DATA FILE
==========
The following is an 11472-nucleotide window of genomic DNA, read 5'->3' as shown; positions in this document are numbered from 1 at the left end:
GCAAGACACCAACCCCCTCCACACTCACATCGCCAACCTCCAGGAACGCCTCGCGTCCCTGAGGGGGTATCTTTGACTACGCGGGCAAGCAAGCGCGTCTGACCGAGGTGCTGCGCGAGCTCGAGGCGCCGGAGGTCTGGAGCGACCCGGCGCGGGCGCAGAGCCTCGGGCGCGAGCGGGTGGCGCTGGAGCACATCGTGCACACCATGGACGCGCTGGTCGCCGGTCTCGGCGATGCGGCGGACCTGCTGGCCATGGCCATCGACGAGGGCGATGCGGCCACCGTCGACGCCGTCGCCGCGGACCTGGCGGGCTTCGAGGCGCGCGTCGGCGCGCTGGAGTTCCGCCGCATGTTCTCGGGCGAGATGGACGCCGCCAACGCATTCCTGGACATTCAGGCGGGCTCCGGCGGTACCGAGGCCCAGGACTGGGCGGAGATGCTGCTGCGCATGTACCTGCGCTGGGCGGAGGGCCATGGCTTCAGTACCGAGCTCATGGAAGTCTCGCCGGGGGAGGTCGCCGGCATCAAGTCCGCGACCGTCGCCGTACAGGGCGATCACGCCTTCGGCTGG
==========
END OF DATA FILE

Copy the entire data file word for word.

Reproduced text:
The following is an 11472-nucleotide window of genomic DNA, read 5'->3' as shown; positions in this document are numbered from 1 at the left end:
GCAAGACACCAACCCCCTCCACACTCACATCGCCAACCTCCAGGAACGCCTCGCGTCCCTGAGGGGGTATCTTTGACTACGCGGGCAAGCAAGCGCGTCTGACCGAGGTGCTGCGCGAGCTCGAGGCGCCGGAGGTCTGGAGCGACCCGGCGCGGGCGCAGAGCCTCGGGCGCGAGCGGGTGGCGCTGGAGCACATCGTGCACACCATGGACGCGCTGGTCGCCGGTCTCGGCGATGCGGCGGACCTGCTGGCCATGGCCATCGACGAGGGCGATGCGGCCACCGTCGACGCCGTCGCCGCGGACCTGGCGGGCTTCGAGGCGCGCGTCGGCGCGCTGGAGTTCCGCCGCATGTTCTCGGGCGAGATGGACGCCGCCAACGCATTCCTGGACATTCAGGCGGGCTCCGGCGGTACCGAGGCCCAGGACTGGGCGGAGATGCTGCTGCGCATGTACCTGCGCTGGGCGGAGGGCCATGGCTTCAGTACCGAGCTCATGGAAGTCTCGCCGGGGGAGGTCGCCGGCATCAAGTCCGCGACCGTCGCCGTACAGGGCGATCACGCCTTCGGCTGG